'This will set counties back a lot' - Rigney
Laois stalwart unhappy with plan to limit Leinster Championship to five counties
In June 2014, Laois came within a blocked 20-metre free of beating Galway in the Leinster hurling quarter-final. Eoin Reilly's last-minute drive was saved and cleared, leaving Galway as two-point winners.
Last Sunday, ten of the Galway team that came so close to suffering a stunning defeat that day climbed the steps of the Hogan Stand as All-Ireland winners.
Despite being able to match future champions only three years ago, Laois are facing the distinct possibility of being excluded from next year's Leinster and All-Ireland championships.
Central Council, the second highest power in the GAA behind Congress, want the race for the MacCarthy Cup reduced to ten teams - five each in the Leinster and Munster Championships - for the next three years.
Each province would be played off of a round-robin basis, with two 'home' and two 'away' games. The top two finishers in each province would contest the finals, with the winners advancing to the All-Ireland semi-finals and the losers playing third-placed finishers in the quarter-finals.
There is no provision for counties outside the top ten to contest the All-Ireland championship.
Instead, the winners of a Tier 2 championship would be promoted to the MacCarthy Cup tier in the following season, with the bottom team in Leinster dropping down.
If the plan is accepted at a Special Congress on September 30, Galway, Kilkenny, Dublin, Wexford and Offaly will contest next year's Leinster Championship, with Clare, Cork, Limerick, Tipperary and Waterford battling for the Munster title.
Antrim, Carlow, Kerry, Laois, Meath and Westmeath would contest Tier 2, with the winners to be promoted to Tier 1 in 2019.
Niall Rigney, who played for Laois in three separate decades before later managing them, believes that being excluded from the Leinster Championship would have a seriously detrimental impact on hurling in the county.
"A manager is trying to get players to commit to the cause and to put in a big effort while they all know they won't even be allowed compete in their own provincial championships next year if the proposal is passed. That will turn some players off and would knock back the county in a serious way.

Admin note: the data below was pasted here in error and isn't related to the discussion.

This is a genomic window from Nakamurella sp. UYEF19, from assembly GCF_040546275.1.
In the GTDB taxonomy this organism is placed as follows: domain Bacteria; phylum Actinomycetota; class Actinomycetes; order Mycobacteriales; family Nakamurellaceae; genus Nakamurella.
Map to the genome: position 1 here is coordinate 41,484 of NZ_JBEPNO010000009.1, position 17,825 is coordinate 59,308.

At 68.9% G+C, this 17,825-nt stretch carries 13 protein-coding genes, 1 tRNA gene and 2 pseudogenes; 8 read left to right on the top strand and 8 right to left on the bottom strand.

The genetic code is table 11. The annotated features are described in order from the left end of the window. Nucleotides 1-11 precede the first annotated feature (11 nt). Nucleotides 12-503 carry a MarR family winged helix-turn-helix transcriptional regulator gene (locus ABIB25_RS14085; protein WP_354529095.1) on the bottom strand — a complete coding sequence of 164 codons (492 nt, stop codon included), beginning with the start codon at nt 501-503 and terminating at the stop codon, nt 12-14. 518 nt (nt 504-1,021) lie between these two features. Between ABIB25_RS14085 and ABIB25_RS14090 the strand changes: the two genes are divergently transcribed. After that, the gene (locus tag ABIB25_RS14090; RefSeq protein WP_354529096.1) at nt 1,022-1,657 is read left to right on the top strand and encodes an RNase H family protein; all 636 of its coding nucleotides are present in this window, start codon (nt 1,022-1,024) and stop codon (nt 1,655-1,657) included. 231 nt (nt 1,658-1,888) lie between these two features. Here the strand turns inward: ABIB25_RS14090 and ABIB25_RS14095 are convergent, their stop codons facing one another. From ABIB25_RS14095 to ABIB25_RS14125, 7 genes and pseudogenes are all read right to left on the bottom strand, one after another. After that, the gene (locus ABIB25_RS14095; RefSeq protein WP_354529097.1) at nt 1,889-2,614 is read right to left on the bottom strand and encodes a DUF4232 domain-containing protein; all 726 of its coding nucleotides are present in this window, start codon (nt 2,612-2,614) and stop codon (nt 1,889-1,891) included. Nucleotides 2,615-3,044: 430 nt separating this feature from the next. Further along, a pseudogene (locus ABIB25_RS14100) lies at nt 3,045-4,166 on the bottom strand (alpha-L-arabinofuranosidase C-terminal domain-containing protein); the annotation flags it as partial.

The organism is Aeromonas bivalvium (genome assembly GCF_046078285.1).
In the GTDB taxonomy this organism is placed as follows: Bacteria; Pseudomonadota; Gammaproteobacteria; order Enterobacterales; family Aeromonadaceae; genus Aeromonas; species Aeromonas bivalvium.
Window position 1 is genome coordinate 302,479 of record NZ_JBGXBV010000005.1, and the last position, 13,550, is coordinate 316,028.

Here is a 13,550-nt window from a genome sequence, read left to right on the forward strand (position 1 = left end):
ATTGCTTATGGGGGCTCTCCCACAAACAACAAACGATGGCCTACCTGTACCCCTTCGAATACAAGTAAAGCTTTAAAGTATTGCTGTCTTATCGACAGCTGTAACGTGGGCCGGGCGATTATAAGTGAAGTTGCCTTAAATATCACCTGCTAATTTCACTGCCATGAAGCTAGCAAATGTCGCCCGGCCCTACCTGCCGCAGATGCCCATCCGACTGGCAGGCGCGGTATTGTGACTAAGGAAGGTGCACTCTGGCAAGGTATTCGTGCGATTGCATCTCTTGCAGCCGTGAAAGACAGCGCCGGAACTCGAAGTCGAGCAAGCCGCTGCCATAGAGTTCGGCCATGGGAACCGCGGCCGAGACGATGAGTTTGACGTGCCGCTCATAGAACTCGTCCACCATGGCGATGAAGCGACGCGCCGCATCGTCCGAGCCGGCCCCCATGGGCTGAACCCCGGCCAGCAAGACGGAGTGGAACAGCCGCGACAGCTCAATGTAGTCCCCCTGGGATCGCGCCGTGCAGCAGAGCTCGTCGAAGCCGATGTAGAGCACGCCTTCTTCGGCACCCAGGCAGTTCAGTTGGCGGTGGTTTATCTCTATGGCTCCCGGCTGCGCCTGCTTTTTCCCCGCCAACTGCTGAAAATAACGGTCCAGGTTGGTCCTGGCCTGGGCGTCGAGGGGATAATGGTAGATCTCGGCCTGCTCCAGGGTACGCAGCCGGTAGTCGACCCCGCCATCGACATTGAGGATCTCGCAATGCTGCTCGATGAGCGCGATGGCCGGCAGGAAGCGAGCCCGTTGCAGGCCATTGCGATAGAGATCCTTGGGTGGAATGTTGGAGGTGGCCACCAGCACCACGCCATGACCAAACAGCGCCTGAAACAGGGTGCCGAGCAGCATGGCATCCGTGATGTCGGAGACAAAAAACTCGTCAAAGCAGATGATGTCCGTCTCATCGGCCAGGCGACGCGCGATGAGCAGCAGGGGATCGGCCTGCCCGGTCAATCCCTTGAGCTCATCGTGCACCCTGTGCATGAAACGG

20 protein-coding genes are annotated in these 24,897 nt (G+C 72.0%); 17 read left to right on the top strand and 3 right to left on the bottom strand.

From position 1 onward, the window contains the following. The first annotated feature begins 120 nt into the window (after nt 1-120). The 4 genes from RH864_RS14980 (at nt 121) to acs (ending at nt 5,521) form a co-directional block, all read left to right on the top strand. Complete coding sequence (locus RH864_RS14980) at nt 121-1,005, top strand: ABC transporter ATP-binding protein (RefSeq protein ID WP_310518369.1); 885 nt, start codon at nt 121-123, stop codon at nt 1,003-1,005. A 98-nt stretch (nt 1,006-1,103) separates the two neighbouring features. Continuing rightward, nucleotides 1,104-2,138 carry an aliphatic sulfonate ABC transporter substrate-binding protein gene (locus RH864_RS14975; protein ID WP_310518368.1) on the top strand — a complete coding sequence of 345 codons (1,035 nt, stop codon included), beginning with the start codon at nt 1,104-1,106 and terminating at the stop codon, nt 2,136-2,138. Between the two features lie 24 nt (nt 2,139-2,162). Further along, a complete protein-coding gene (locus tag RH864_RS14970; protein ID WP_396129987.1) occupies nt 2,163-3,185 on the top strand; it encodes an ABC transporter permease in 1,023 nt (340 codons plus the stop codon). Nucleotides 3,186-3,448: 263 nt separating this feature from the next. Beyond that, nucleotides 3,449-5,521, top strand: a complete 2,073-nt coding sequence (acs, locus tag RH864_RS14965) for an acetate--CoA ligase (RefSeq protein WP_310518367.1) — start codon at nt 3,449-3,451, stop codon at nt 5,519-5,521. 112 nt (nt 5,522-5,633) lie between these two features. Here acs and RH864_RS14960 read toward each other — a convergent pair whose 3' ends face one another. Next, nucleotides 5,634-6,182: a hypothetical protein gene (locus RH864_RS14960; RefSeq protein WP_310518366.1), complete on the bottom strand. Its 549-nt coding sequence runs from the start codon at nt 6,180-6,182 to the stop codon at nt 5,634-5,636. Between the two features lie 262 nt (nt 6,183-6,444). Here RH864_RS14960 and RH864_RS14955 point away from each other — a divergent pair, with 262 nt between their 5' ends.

"There's a good core group in Laois now and they should be encouraged, not told they have to win a secondary competition before they can even play in the Leinster Championship.
"It's not just Laois either. You have other Leinster counties too who won't be allowed into their own championship. I can't see how that helps anyone. Counties should be encouraged to take their chance, not told they aren't good enough.
"When I was managing Laois the big thing was to avoid dropping down to Christy Ring level. It would be very hard to get lads to commit fully if they weren't allowed into the Leinster Championship," said Rigney.
Laois led Galway well into the second half of their 2013 championship clash and, a year later, were very unlucky not to beat them.
"You had Laois lads saying to themselves after watching Galway win the All-Ireland last Sunday, 'We should have beaten them a few years ago.' But if this proposal goes through, they won't even be allowed on the same field as Galway. How does that help Laois or other counties like them?" said Rigney.
Laois, Offaly and Meath will propose that the Tier 2 finalists be admitted to the All-Ireland championships in the same year, via preliminary All-Ireland quarter-finals, against the third-placed teams in Leinster and Munster. Central Council are opposed to that on the basis that those games are likely to be one-sided affairs, which serve no real purpose for the Tier 2 finalists, while also increasing fixtures pressures.
However, they may have to accept the amendment if their main proposal is to get the required 51 per cent majority, since there's likely to be sympathy for Leinster counties who are excluded from their own championship while 'outsiders' Galway are facilitated.
With Cork, Tipperary and Dublin also tabling motions, there's a risk that none of the proposed changes will be accepted, leaving the championship to continue in its present format.
Indeed, there are many who believe that it's actually working well and not in need of reform at this stage.
However, a counter-view is that the introduction of extra games in football's 'Super 8' series next year would lead to a profile imbalance unless hurling had its programme extended.
Cork are calling for a 'Super 8' in hurling too, featuring provincial finalists (4) and qualifiers (4) with the top two in each group qualifying for the All-Ireland semi-finals.
Tipperary are tabling the most complex motion of all, involving losers' groups in Leinster and Munster, allowing beaten teams to re-enter their provincial championships.
It could mean that a team lost twice in the provinces, yet still reached the finals. And if they lost there, they would get another chance in the All-Ireland quarter-finals.
It's unlikely there will be much support for this proposal as a county could win the All-Ireland title after losing three games in a 10-team competition.
Dublin want a return to the system that prevailed in 2005-'06-'07, when eight teams qualified for the All-Ireland quarter-finals, which were played on a knockout basis.
However, that was discontinued in 2008 after complaints that the Munster and Leinster winners were no further advanced in the All-Ireland championship than six other teams still left in the race.
The order in which the motions are put to Congress will be important. If the Central Council plan is voted on first, Cork, Tipperary and Dublin will all vote against it, on the basis that they also have proposals on the agenda.
However, if those three motions are put first and one of them succeeds, the Central Council plan collapses, something which Croke Park is unlikely to allow happen.